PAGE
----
Texas Longhorns crowned 2012 NCAA Division I National Champions with 3-0 victory over Oregon Ducks


Texas junior Bailey Webster (23) directs the spike around the block attempt by Oregon's Canace Finley (5) during the finals of the NCAA college women's volleyball tournament in Louisville, Ky., Saturday, Dec. 15, 2012. (AP Photo/Garry Jones)

Photo Credit: The Associated Press

 LOUISVILLE, KY - The Longhorns looked like Champions as they defeated No. 5 Oregon in three straight sets Saturday night at the KFC YUM! Center (25-11, 26-24, 25-19). The Longhorns were crowned the 2012 NCAA Division I National Champions with the victory over the Ducks. This is the second NCAA national title for the Longhorns, the first coming in 1988.

“This has been a long time coming. And I’m so happy for the University of Texas,” said Texas head coach Jerritt Elliott. “But to see these girls’ faces…We’re just so excited and proud of these ladies.”

The Longhorns finished their season 29-4 with a Big 12 conference record of 15-1.

As a team, the Longhorns hit .428 in three sets and turned in 43 kills with only four errors. The .428 hitting percentage is a record for three-set matches in the NCAA finals. In addition, Texas hit a combined .360 against both Michigan and Oregon, another NCAA record, with 108 kills and only 19 errors.

“They played very very well,” said Oregon head coach Jim Moore. “Blocked great, passed great, and they deserve it, a well-earned victory for them.”

In set one, the Longhorns got out to a fast start. They cruised to an easy 12-4 lead which quickly extended as the Ducks were never able to keep up. The Longhorns posted a powerful offensive attack which was helped along by numerous Oregon errors. Texas picked up the first set easily, 25-11.

The Longhorns turned in 11 kills and only one error while posting a .400 hitting clip. The Texas defense produced seven blocks in the first set alone and held the Oregon offense to only nine kills with a staggering 12 errors. The Ducks were also held to -.083 hitting clip in the opening set.

The second set was typical for the Longhorns. The Ducks got off to a quick start, maintaining a slight lead throughout the set. A kill by junior Bailey Webster tied the set at 23-23 and a service ace by sophomore Haley Eckerman pushed it to a set point. Oregon tied it up again, before back-to-back kills by Webster, with assists from junior Hannah Allison, ended the set 26-24 in favor of the Longhorns.

“We were like: ‘Guys, like we need this win. Act like we’re about to get eliminated. We need this win,” Webster said about bouncing back after a difficult second set. “We literally took it one point at a time. I think that’s what worked for us.”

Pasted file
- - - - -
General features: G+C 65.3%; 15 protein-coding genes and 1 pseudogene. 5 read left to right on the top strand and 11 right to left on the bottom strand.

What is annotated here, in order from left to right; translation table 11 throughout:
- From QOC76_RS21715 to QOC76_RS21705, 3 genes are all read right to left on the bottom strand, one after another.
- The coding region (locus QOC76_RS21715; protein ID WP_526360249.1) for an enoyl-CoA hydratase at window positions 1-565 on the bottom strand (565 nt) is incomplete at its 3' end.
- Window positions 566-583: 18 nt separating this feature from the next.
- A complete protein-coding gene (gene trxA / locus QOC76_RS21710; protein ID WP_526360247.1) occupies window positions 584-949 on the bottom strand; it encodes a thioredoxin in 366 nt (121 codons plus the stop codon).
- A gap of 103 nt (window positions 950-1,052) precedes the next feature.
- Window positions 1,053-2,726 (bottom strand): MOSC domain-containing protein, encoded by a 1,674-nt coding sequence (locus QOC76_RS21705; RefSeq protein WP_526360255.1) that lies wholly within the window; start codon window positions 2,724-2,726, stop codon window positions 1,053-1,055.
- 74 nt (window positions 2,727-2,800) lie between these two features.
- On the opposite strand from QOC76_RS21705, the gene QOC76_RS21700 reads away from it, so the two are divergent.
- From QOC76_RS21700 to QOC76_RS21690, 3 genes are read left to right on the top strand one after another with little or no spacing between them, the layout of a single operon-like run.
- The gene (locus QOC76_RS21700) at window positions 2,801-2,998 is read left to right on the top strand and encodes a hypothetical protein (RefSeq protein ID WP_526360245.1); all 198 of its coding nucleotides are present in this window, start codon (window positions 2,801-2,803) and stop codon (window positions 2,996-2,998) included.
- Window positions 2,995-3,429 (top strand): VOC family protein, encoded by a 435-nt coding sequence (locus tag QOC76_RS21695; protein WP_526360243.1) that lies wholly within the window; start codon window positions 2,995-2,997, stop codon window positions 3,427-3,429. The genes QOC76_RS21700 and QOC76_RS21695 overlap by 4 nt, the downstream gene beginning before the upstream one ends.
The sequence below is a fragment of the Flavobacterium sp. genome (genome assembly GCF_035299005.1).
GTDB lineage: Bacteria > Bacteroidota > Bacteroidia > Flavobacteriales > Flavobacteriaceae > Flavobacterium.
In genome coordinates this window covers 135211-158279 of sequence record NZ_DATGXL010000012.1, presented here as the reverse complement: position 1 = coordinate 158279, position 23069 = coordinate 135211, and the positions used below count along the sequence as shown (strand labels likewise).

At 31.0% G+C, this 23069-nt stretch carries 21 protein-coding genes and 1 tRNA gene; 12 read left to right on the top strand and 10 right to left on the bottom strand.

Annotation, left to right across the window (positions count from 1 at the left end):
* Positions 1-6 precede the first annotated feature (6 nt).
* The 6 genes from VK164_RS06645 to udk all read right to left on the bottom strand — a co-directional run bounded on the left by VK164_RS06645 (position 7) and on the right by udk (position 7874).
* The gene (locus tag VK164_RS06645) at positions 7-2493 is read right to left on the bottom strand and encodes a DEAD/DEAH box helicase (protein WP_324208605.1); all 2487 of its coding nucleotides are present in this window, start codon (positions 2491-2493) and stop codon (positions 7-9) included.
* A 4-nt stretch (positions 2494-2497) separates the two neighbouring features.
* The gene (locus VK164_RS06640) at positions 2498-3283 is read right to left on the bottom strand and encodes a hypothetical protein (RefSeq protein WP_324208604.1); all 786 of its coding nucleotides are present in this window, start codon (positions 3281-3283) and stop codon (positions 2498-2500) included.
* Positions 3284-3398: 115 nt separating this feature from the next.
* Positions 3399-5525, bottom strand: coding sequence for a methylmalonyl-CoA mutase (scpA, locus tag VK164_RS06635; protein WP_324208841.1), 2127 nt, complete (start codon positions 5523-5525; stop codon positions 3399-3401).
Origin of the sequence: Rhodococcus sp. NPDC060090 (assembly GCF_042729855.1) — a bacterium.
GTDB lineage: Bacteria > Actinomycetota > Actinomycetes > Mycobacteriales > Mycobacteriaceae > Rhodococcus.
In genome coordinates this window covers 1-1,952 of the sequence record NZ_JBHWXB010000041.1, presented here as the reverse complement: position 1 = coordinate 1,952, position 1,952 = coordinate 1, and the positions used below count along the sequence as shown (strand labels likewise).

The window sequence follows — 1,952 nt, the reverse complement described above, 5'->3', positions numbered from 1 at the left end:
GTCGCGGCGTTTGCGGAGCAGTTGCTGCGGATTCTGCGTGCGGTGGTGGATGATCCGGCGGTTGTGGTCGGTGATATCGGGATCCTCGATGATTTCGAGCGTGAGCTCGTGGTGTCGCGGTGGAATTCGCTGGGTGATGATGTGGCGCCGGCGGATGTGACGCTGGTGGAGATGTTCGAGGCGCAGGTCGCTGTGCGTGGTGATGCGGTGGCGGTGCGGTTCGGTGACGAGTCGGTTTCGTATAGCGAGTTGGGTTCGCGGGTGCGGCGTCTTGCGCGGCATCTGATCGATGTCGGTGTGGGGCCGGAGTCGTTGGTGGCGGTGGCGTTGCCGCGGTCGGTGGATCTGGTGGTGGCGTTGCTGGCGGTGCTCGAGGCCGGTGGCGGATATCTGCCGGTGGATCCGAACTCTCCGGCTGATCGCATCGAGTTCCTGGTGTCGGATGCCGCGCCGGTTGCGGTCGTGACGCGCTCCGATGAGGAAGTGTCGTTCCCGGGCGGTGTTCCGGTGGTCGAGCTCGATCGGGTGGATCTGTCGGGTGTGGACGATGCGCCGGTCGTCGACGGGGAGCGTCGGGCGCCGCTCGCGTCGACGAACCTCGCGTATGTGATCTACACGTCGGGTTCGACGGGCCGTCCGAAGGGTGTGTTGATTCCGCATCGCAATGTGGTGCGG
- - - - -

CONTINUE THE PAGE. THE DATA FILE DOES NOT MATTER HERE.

Oregon’s offense was much more productive in the second set, posting a hitting clip of .462 with 21 kills and three errors. Texas hit .515 in the second set with 19 kills and two errors. The Texas defense was not as efficient in the second set, only producing one block.

With the 2-0 match advantage after the break, the Longhorns were looking to end the match after three sets. Oregon kept the set close with a score of 9-6 in favor of the Longhorns, but Texas extended the lead and pushed it to 23-19. A  kill by senior Sha’Dare McNeal brought up the match point at 24-19. A block by Allison and sophomore Khat Bell ended the set, and the match, at 25-19.

In the third set, the Longhorns hit .387 with 13 kills and one error. The Texas defense turned in seven blocks and held the Oregon offense to a hitting percentage of .205 with 16 kills and eight errors.

The Longhorns turned in a .438 hitting clip for the match, holding Oregon to .202 in three sets. Texas had 43 kills and four errors while Oregon had 46 kills and 23 errors. The Longhorns turned in 15 blocks for the match to Oregon’s one.

Webster was named the tournament’s most outstanding player. Webster, Allison, Eckerman, and McNeal were named to the all-tournament team. Webster had 14 kills in the final match with a hitting clip of .500. Eckerman hit .400 with 12 kills. Freshman Molly McCage had an outstanding night on defense, turning in eight blocks.

Texas has the fourth-best winning percentage in history at .724.

“All I remember and all I know about this match is that I just felt like we did the whole thing together,” Webster said. “I think we really won this because we were such a team out there.” 

Published on January 14, 2013 as "Horns clinch second title".